I exercise about 2 hours a day every day. In the last 2 months I've lost 26 pounds, but my period is gone. What should I do?
It's not surprising you're not having your period after such rapid weight loss. Two hours of exercise a day can add up to a lot of calories burned, which means that you need to take in more calories than when you were not as active. Exercising a lot and losing weight quickly can cause your period to stop, especially if you're not getting enough calories and healthy foods.
Unfortunately, some girls who exercise a lot also develop unhealthy eating habits. This combination of poor diet and intense exercise can have unhealthy consequences, including nutritional deficiencies, fatigue, loss of lean body mass, and amenorrhea (no periods). Amenorrhea is a sign that other things might be going on as well, such as bone loss. This can increase risk of fractures now and osteoporosis in the future.
Some girls who play sports or exercise intensely are at risk for a problem called female athlete triad, which is is a combination of three conditions: disordered eating, amenorrhea, and osteoporosis. A female athlete can have one, two, or all three parts of the triad.
Work with your doctor to get back on track with healthy eating and exercising. Your doctor may ask you to increase your calories and decrease your workouts to get your body and your cycle back on track.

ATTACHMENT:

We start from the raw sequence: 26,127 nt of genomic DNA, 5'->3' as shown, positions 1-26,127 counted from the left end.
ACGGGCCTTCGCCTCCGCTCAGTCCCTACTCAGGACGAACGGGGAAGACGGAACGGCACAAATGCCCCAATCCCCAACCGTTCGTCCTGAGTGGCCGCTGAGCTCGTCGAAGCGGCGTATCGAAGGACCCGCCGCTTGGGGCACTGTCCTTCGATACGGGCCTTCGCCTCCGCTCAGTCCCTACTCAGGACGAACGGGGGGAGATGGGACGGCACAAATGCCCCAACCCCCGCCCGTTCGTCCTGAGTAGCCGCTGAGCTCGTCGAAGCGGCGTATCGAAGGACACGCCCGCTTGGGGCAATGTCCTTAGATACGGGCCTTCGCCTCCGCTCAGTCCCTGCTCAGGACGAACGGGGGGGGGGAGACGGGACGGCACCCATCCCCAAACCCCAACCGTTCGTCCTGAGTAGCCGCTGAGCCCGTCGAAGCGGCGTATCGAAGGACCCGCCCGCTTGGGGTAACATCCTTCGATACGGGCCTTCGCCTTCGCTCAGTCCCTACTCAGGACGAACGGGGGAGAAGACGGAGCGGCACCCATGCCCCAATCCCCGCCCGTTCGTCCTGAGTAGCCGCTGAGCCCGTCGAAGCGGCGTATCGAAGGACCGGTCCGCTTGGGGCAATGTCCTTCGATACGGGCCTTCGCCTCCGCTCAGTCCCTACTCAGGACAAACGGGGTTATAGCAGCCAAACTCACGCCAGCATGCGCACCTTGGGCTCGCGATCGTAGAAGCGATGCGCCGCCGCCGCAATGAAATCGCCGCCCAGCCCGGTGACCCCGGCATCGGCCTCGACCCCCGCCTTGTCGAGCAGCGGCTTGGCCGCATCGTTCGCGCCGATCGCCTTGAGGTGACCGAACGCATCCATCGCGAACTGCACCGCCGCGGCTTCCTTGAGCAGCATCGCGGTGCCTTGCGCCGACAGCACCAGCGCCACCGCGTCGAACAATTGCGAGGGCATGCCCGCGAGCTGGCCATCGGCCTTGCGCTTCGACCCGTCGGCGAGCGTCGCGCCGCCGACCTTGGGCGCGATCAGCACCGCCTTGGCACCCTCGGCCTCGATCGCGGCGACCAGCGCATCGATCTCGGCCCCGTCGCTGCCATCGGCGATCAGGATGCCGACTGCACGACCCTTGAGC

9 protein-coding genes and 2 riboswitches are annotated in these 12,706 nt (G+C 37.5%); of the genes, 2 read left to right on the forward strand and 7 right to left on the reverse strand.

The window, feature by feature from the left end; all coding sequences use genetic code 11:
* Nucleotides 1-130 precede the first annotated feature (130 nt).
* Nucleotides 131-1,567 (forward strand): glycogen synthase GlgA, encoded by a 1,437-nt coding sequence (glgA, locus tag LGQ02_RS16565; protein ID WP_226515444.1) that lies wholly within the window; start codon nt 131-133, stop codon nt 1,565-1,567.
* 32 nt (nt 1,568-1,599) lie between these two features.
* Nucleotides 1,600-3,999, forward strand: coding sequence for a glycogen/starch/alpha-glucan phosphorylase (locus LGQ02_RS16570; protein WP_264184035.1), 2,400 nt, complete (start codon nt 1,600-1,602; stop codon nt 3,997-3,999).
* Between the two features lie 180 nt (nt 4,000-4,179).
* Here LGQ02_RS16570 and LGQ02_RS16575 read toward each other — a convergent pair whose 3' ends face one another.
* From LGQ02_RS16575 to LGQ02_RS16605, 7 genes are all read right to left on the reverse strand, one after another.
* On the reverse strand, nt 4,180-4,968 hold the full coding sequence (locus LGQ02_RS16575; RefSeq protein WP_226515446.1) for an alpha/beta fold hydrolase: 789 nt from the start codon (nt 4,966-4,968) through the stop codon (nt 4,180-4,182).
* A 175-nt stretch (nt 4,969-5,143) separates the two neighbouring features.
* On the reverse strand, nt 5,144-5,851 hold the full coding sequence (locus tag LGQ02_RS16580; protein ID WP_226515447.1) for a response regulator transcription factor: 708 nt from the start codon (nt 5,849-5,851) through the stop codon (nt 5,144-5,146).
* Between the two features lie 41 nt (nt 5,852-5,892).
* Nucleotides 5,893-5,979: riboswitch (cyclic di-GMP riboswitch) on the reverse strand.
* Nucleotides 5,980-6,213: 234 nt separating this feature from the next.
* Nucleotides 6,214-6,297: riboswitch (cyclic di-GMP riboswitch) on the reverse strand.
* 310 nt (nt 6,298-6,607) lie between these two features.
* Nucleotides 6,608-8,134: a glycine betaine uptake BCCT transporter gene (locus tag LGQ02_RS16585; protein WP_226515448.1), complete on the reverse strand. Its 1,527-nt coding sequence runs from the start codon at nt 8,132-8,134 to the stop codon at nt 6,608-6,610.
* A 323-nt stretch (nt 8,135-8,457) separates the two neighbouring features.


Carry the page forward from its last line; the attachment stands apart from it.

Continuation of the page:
Reviewed by: Larissa Hirsch, MD
Date reviewed: August 2013
*Names have been changed to protect user privacy.
|American College of Obstetricians and Gynecologists (ACOG) This site offers information on numerous health issues. The women's health section includes readings on pregnancy, labor, delivery, postpartum care, breast health, menopause, contraception, and more.|
|American Council on Exercise (ACE) ACE promotes active, healthy lifestyles by setting certification and education standards for fitness instructors and through ongoing public education about the importance of exercise.|
|WomensHealth.gov Developed by the U.S. Office on Women's Health, 4woman offers reliable women's health information.|
|A Guide to Eating for Sports You've prepared for the game in almost every way possible: but now what should you eat? Read about performance foods, nutritional supplements, and more.|
|Female Athlete Triad Female athlete triad is a combination of three conditions: disordered eating, amenorrhea (loss of a girl's period), and osteoporosis (a weakening of the bones).|
|Compulsive Exercise Compulsive exercise can lead to serious health problems. Lots of people don't know when they've crossed the line from healthy activity to unhealthy addiction. Read about ways to tell.|
|Sports and Exercise Safety Playing hard doesn't have to mean getting hurt. The best way to ensure a long and injury-free athletic career is to play it safe from the start. Find out how.|
|Coping With Common Period Problems Many girls have to deal with PMS, cramps, or headaches around the time of their periods. These problems are usually nothing to worry about. Get the facts on which period problems are normal and which ones might indicate something's going on.|
What to expect when coming to Akron Children's
For healthcare providers and nurses
Residency & Fellowships, Medical Students, Nursing and Allied Health
For prospective employees and career-seekers
Our online community that provides inspirational stories and helpful information.